While changes in federal taxation of spousal support have been well-publicized, less well-known is how New York taxes spousal support payments. Many people assume New York and IRS tax rules are identical. Before the Tax Cuts & Jobs Act of 2017 (“TCJA”) was enacted, New York and Federal law were the same. Since then, however, the State has decided not to follow Federal law. The result is added complexity for parties negotiating alimony or separate maintenance payments.
New York versus Federal tax rules
As discussed in a previous post, the TCJA made a substantial change to Federal tax law. The law shifted responsibility for paying the tax on support payments from the payee (i.e., the spouse receiving the support) to the payor (the one paying support). This went into effect for all agreements signed after December 31, 2018.
New York opted not to follow the TCJA tax rules regarding the tax deductibility of spousal support for State tax purposes. Accordingly, spousal support is tax-deductible on a New York State and local level. As such, New York has required taxpayers, when calculating their New York adjusted gross income (NYAGI) to:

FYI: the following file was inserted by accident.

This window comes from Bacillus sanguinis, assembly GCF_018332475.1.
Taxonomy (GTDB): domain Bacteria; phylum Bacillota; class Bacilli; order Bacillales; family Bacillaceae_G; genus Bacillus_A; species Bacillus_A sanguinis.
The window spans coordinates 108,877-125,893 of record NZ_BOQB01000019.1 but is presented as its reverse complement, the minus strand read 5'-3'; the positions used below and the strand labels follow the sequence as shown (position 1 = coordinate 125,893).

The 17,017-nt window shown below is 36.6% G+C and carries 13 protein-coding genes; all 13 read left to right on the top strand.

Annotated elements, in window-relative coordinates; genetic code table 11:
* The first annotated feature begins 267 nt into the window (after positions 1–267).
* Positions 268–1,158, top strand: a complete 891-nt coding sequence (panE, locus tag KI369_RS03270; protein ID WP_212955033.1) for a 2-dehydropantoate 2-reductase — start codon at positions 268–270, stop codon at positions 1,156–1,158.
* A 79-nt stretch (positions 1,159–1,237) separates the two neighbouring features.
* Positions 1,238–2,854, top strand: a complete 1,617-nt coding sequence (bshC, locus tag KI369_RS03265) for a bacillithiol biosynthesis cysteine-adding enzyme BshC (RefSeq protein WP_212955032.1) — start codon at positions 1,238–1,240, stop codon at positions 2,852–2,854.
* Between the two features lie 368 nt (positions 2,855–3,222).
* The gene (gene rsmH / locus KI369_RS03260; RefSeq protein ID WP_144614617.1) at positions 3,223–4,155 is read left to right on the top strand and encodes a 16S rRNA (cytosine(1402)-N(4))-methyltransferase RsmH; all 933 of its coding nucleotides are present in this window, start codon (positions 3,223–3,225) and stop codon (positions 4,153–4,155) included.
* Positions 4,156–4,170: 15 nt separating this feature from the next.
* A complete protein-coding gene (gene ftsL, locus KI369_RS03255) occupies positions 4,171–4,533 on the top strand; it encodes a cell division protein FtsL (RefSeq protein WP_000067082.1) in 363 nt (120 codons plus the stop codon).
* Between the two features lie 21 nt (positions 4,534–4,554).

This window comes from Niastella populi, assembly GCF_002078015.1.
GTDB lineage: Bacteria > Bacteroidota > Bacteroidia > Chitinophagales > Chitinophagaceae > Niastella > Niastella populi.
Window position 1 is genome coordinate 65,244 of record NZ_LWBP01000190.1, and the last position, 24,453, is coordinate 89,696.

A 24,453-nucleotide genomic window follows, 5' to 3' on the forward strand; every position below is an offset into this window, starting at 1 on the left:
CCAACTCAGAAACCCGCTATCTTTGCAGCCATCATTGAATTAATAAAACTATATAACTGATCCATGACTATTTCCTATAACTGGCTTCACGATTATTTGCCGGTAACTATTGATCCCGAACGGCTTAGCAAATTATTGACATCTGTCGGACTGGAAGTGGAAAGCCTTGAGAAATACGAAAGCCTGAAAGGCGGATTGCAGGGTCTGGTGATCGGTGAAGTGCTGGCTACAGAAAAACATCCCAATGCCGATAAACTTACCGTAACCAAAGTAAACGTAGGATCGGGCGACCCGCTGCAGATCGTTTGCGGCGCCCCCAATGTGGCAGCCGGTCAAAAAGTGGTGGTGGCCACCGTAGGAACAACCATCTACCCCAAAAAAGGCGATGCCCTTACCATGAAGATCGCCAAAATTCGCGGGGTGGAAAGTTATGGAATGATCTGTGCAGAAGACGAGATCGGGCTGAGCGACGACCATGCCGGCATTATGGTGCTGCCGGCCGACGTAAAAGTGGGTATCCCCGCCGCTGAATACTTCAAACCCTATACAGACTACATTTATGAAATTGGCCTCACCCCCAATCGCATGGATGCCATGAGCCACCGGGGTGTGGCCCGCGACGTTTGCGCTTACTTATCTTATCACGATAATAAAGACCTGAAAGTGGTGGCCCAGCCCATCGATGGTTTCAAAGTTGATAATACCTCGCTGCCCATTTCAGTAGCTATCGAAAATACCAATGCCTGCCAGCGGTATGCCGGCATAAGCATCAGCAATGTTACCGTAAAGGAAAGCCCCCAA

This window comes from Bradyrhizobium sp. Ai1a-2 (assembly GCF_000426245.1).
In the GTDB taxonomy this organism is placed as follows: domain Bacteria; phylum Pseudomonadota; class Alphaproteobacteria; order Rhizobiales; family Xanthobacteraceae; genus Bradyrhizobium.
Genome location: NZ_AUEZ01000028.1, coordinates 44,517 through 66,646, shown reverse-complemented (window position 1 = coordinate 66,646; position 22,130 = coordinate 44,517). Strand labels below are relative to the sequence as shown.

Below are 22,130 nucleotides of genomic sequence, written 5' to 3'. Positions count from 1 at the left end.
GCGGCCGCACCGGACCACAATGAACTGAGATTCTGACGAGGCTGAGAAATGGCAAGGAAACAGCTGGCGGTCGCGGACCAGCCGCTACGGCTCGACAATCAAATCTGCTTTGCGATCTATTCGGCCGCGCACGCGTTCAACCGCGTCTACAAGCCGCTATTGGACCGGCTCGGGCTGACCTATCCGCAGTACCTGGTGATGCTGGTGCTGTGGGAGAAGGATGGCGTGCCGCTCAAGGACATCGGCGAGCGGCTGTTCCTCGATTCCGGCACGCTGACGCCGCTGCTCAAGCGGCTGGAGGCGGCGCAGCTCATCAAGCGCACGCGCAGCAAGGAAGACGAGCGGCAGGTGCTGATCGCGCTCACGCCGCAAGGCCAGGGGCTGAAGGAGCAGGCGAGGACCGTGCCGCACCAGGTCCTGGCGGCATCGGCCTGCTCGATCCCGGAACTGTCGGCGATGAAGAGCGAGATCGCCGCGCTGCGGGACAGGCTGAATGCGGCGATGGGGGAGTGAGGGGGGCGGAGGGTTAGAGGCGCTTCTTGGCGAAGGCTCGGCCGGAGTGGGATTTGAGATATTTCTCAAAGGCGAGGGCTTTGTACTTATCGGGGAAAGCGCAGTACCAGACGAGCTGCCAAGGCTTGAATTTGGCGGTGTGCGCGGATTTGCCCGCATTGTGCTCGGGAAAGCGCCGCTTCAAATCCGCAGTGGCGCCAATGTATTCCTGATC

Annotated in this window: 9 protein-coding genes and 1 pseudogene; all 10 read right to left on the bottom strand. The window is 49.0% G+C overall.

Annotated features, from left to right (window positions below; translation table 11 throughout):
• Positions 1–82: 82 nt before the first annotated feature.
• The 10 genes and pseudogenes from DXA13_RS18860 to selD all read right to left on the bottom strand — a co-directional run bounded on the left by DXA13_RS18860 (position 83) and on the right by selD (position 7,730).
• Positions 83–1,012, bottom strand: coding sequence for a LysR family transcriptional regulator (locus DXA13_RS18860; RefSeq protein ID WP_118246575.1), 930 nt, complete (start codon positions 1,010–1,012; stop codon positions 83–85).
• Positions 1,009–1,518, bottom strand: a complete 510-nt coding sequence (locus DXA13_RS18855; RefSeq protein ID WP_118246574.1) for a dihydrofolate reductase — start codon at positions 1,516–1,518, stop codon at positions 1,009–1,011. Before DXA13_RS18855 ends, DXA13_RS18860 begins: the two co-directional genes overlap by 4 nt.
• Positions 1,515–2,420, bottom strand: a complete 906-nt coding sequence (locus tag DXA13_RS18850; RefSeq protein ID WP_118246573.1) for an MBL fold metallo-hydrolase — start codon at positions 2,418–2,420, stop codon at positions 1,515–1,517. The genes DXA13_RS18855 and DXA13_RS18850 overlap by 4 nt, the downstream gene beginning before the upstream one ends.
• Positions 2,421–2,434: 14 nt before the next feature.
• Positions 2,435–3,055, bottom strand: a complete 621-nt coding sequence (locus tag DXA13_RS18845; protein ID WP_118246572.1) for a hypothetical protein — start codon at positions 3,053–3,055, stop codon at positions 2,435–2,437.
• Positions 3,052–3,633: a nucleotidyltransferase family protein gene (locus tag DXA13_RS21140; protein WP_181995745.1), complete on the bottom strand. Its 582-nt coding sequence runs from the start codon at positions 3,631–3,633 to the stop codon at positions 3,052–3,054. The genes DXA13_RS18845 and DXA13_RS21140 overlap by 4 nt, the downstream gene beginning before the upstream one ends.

- “Subtract from your federal adjusted gross income (FAGI) any applicable alimony or separate maintenance payments you made in the tax year, and
- Add to FAGI any applicable alimony or separate maintenance payments you received in the tax year.”
Essentially, New York and Federal law are the exact opposite. New York allows the payor to take a tax deduction for the amount of the spousal support paid, while the IRS doesn’t allow the payor to take it.
Negotiating spousal support
The TCJA complicated spousal support negotiations because a big incentive to get the payor spouse to settle spousal support was its tax-deductibility. Previously, a higher-income spouse may have been willing to pay more spousal support because he or she would receive the benefit of a tax deduction. That is no longer possible. Courts and parties are starting to grapple with how this should affect negotiations. Since New York law gives a spousal support tax deduction to the payor, that must also be factored into the support award. At this time, courts seem to prefer to keep the recipient spouse in the same position as he or she would have been in but for the tax law change, rather than to pass the full cost resulting from the tax law change on to him or her. In other words, the Federal tax the recipient spouse would have paid on the spousal support income if the law hadn’t changed can now be deducted from the payor’s payment.
Ultimately, the parties should consult an experienced attorney and financial expert to negotiate the best result under opposing federal and state laws. Please feel free to contact us to learn how we can help you achieve a positive result in your matter.